The Anniversary at Shallow Creek (2010)

Description (from
When Sam and Paige decide to escape the stress of medical school for a romantic getaway in the mountains outside L.A., their four best friends end up tagging along and turning it into a weekend of partying. Little does the group know that their beautiful lodge has a dark history: exactly one year before, the house was the scene of a grisly double murder – and the killer was never caught. Now, as night falls and the group drinks beer by the bonfire, a predator hides in the darkness, watching them all through the crosshairs of a sniper rifle. In an instant, the friends’ night of partying turns into a bloody fight for survival.
The Anniversary at Shallow Creek is a slick homage to horror classics and a clever update of the genre that never leads where the audience suspects. As the kill count rises, the remaining friends find themselves to be pawns in a horrifying game – one that promises to test their survival skills and the strength of their relationships.

Brianna Lee Johnson as Paige, Eric Mark Fischer as Sam, Brick Patrick as Anthony, Katharine Brandt as Lindsay, Marina Shaw as Betsey, Josh Schell as Mike, Annie Burgstede as Katie, Jonathon Runyon as Chris, Jeff Perry as Cashier

Special Features:
None (Screener Copy)

Written by Eric Fischer, Brianna Lee Johnson
Directed by Jon D. Wagner

I expected very little out of THE ANNIVERSARY AT SHALLOW CREEK; to read the description above it sounds like just your average stalk-and-kill slasher flick with no nameable stars or crew.  How many more times can the “hot people in a secluded house being killed by a masked psycho” story be made, much less can it be made interesting?  Well, at least once more, as proved by TAaSC.

I loved the opening of TAaSC; you are introduced to young lovers about to go out on a date, and they feel like they will be the protagonists of the film.  The idea is quickly wrecked when the dude’s head is blown apart with a sniper rifle, and the girl is hunted down and killed in the house.  We then realize that this is the prologue to the story we are about to see: this is what happened last year, and we are about to watch the anniversary.  I have no problem with movies that start slow and build up to a great climax (see THE HOUSE OF THE DEVIL for an example of an awesome slow-burn type of horror), but I also really like when there is a good hook right at the beginning to get things started. TAaSC has that hook, and it cuts deep.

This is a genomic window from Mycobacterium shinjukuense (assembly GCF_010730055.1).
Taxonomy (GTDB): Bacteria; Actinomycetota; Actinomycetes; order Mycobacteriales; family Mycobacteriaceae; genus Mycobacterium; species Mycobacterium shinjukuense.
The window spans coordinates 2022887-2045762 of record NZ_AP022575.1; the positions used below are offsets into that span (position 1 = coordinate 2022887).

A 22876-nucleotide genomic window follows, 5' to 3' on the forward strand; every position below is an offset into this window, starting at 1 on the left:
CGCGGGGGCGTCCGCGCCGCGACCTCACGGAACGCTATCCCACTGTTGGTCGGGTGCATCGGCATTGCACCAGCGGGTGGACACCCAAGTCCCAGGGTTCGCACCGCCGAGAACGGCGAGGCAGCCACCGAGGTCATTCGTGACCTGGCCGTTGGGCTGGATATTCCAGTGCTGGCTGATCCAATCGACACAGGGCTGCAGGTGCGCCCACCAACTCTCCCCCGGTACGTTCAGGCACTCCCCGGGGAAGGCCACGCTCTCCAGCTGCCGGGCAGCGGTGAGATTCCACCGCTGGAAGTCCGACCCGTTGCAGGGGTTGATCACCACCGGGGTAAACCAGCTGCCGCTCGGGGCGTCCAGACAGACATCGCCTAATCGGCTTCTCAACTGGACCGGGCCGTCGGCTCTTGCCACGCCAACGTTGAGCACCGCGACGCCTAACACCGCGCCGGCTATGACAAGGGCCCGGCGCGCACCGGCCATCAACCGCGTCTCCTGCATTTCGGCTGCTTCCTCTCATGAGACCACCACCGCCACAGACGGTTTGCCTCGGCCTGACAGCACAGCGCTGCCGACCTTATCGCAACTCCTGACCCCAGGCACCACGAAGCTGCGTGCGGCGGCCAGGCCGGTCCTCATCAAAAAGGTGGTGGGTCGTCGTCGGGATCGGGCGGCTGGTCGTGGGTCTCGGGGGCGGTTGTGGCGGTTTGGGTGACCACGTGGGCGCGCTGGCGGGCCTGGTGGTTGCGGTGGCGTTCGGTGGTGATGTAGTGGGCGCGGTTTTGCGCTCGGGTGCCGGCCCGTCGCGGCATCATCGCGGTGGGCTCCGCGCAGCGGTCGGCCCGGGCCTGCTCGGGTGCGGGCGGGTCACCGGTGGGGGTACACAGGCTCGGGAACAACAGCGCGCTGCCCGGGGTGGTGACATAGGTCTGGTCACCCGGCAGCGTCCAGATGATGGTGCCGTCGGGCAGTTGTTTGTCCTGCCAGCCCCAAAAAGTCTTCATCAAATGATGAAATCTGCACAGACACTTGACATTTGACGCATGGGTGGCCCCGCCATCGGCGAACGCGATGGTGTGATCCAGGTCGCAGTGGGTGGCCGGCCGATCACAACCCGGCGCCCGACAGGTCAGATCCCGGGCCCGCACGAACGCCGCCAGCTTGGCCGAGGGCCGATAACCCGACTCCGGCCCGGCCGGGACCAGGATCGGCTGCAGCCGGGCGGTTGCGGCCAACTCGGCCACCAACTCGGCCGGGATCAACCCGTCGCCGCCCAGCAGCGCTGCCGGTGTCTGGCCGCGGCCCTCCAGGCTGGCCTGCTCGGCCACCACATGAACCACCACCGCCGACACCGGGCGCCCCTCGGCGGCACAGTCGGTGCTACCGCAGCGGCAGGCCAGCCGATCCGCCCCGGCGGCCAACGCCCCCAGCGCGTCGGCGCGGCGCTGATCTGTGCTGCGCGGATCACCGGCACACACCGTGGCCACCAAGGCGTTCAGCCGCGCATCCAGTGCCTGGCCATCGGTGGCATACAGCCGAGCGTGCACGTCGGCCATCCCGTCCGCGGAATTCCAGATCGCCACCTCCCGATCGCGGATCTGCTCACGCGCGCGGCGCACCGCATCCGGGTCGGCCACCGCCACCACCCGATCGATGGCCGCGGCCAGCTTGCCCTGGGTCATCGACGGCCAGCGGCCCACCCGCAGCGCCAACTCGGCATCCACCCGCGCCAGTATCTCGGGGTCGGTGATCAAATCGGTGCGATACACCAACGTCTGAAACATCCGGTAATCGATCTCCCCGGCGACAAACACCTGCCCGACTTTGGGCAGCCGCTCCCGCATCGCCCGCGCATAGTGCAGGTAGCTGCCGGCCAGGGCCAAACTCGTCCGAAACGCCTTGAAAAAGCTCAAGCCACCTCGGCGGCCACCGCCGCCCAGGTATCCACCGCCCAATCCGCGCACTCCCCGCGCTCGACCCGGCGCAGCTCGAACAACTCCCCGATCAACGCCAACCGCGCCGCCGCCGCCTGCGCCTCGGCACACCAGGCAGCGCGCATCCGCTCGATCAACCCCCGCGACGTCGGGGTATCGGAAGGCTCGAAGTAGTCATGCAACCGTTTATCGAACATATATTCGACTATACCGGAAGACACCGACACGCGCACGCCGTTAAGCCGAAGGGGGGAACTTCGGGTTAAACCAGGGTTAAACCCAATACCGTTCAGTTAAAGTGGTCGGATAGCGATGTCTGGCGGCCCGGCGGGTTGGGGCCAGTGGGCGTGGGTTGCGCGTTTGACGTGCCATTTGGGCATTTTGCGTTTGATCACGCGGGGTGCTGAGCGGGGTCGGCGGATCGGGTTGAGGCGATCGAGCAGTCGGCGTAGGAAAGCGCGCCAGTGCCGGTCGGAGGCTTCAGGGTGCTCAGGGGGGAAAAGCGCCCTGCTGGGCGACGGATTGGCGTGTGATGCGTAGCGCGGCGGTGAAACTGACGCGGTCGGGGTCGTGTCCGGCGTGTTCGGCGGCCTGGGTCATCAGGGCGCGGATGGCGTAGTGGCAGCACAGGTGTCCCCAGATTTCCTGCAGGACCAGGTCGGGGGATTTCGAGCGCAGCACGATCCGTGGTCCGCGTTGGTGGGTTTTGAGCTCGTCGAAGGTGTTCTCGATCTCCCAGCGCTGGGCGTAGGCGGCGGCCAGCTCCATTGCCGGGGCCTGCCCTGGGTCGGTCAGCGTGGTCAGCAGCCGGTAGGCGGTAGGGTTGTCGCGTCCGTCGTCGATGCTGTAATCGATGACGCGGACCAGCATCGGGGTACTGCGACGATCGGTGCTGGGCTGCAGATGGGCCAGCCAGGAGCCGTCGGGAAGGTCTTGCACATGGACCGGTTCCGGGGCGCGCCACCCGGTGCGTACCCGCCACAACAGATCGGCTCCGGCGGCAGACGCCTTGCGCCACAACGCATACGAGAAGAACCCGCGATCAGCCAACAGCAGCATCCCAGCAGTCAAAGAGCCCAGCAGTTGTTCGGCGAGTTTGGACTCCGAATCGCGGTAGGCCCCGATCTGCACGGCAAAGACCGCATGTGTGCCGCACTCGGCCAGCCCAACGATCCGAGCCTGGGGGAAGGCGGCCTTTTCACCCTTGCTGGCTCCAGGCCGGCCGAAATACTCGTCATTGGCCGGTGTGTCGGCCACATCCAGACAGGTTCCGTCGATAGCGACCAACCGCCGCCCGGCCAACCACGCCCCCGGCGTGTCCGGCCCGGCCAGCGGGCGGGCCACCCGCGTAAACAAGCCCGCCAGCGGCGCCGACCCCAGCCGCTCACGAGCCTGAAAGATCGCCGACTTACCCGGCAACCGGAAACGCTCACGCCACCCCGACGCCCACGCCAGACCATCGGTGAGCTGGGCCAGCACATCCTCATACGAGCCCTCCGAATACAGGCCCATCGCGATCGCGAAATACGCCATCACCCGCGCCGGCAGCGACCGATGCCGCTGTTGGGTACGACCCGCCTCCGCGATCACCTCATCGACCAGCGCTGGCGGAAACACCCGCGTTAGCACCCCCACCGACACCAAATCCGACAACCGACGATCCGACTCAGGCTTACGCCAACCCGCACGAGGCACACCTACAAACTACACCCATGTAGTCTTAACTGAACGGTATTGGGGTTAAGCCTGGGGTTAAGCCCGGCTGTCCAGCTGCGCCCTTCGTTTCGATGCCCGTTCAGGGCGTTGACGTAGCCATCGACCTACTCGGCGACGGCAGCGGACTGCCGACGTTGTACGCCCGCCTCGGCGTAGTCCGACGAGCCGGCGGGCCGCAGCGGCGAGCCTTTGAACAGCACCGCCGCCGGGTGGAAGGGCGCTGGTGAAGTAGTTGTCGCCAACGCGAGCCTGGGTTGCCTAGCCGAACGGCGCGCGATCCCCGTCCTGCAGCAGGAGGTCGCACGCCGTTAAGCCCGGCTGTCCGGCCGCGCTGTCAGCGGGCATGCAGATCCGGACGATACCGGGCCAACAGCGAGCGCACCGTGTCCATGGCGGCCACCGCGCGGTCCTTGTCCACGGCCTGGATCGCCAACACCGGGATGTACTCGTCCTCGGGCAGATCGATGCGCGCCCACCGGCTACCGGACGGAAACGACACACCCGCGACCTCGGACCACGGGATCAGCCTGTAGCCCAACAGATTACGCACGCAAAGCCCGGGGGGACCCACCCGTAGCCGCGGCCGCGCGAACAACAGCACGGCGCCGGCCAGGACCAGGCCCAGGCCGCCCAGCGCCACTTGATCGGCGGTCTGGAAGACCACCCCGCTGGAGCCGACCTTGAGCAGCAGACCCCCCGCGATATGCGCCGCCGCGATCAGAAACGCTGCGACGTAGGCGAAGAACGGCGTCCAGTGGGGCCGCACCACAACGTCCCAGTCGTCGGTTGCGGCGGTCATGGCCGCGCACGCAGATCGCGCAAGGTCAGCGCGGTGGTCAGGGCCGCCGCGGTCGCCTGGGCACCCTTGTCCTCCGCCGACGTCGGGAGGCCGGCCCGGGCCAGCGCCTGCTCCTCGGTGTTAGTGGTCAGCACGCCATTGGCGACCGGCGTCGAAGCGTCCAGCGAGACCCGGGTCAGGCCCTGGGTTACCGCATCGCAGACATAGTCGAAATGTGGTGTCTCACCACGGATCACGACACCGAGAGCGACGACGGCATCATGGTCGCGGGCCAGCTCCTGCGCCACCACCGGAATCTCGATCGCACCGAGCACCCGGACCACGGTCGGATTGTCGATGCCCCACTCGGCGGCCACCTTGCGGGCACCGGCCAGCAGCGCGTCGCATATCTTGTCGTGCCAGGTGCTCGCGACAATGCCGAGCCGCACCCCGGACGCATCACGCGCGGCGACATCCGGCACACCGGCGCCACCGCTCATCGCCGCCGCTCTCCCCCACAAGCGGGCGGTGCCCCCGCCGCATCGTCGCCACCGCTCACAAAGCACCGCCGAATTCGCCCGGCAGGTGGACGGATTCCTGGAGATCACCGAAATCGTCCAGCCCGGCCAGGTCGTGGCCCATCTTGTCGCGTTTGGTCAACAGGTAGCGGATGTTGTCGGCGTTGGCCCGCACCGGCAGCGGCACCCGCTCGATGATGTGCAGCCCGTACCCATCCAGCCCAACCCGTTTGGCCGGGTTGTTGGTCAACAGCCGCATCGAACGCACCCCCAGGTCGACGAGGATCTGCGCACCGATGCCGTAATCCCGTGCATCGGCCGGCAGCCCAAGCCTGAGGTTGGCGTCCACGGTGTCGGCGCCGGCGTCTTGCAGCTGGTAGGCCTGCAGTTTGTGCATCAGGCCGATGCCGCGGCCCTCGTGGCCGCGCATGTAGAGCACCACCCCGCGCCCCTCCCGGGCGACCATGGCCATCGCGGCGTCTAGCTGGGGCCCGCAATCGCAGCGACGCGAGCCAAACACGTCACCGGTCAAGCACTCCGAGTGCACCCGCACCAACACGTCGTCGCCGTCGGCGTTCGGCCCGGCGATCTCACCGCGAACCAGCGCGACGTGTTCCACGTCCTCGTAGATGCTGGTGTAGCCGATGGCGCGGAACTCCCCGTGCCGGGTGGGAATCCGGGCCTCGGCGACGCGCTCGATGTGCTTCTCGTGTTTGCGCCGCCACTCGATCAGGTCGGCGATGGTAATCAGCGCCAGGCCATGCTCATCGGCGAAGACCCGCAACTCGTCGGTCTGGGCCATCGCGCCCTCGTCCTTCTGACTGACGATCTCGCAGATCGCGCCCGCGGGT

After the intro, we then meet the actual protagonists of the film, a motley crew of six twenty-something’s, some in med school, some working as servers, some that don’t do much at all.  There is nothing really outstanding about any of the characters that make up the bulk of the film… don’t get me wrong, there’s nothing bad about them, but there was nothing that really REALLY got me emotionally attached.  The play of brother vs. boyfriend was nice (and to not ruin any surprises the film holds, that’s all I’m going to say about that) but I wasn’t really emotionally invested in the characters enough to care too much.